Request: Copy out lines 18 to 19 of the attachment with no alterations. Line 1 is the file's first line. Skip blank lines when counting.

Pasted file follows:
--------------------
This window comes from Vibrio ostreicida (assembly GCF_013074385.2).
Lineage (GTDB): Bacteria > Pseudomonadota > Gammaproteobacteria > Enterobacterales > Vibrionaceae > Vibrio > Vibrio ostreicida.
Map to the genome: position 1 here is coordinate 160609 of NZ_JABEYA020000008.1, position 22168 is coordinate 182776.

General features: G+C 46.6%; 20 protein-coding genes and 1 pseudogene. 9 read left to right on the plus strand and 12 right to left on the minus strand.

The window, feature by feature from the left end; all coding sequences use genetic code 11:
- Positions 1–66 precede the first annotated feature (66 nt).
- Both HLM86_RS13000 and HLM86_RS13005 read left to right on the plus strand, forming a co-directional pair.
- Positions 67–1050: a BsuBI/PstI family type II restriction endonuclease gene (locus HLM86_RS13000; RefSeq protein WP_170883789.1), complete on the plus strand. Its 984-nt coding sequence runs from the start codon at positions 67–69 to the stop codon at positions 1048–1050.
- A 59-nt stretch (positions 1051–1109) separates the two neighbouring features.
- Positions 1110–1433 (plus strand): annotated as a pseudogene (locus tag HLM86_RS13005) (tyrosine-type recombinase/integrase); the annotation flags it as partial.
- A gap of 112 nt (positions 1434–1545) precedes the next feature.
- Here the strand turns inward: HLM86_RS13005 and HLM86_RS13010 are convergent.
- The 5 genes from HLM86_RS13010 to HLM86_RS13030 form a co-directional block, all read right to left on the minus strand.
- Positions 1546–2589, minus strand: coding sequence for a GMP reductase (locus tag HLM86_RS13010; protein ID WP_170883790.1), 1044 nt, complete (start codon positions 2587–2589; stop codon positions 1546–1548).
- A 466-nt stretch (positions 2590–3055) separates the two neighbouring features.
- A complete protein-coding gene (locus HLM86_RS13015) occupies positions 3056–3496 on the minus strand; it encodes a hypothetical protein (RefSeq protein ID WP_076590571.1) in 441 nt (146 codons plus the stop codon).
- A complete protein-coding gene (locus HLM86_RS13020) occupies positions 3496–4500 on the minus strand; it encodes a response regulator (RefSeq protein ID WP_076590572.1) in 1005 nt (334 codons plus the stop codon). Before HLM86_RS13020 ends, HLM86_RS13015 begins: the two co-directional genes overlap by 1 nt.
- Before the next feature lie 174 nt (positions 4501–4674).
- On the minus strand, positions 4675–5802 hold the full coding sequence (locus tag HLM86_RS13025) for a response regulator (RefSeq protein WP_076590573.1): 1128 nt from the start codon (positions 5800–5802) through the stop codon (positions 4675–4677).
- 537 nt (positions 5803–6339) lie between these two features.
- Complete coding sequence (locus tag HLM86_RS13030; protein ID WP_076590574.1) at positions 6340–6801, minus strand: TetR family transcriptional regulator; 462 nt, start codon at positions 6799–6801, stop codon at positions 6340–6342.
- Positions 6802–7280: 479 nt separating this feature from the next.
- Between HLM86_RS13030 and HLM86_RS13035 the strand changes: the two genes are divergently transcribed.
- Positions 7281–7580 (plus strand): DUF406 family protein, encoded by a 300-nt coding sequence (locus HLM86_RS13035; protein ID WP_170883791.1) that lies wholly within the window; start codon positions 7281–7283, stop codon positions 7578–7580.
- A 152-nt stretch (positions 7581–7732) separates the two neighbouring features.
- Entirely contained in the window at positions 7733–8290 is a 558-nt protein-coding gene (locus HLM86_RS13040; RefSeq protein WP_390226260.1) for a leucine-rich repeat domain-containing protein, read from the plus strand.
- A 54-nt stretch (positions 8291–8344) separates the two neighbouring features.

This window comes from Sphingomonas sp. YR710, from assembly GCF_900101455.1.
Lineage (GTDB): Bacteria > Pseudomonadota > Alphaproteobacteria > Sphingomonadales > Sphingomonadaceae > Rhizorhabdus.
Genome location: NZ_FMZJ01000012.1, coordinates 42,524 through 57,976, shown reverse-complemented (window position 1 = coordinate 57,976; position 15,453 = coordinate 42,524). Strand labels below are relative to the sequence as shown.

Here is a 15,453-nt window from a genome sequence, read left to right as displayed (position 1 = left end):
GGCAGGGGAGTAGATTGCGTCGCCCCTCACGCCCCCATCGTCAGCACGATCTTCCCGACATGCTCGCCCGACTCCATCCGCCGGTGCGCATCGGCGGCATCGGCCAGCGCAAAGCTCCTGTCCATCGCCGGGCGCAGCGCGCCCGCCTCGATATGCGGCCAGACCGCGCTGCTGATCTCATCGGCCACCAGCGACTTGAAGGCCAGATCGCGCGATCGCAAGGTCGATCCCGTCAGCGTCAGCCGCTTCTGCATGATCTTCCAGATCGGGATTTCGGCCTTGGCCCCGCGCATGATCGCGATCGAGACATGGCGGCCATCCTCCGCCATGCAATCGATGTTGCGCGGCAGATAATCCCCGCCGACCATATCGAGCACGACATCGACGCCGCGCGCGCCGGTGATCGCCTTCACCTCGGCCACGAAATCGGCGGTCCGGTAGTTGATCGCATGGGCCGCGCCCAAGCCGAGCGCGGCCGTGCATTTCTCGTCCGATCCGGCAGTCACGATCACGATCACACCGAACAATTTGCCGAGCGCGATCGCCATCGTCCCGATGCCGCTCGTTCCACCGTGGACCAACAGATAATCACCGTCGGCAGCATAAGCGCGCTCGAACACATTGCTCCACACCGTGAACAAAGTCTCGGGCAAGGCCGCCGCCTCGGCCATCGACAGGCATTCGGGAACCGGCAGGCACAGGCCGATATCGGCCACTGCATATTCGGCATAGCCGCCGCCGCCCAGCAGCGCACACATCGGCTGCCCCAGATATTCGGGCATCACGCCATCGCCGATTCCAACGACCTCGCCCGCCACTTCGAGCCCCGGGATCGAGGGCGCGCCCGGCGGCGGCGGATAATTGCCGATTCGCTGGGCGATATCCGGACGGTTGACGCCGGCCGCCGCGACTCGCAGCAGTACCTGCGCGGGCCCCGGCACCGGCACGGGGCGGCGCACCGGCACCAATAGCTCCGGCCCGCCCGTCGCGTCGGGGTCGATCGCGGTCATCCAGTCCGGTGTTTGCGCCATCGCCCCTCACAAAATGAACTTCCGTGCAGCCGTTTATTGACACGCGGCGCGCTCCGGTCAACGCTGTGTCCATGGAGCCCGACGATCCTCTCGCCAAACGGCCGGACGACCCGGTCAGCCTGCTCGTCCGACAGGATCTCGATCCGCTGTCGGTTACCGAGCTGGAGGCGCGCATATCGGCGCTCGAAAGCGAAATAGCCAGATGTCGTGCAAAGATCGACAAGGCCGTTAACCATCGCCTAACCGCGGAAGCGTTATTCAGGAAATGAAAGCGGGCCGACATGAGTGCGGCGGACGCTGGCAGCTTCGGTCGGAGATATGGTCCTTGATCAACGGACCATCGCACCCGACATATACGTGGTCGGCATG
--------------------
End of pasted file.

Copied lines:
- Before the next feature lie 174 nt (positions 4501–4674).
- On the minus strand, positions 4675–5802 hold the full coding sequence (locus tag HLM86_RS13025) for a response regulator (RefSeq protein WP_076590573.1): 1128 nt from the start codon (positions 5800–5802) through the stop codon (positions 4675–4677).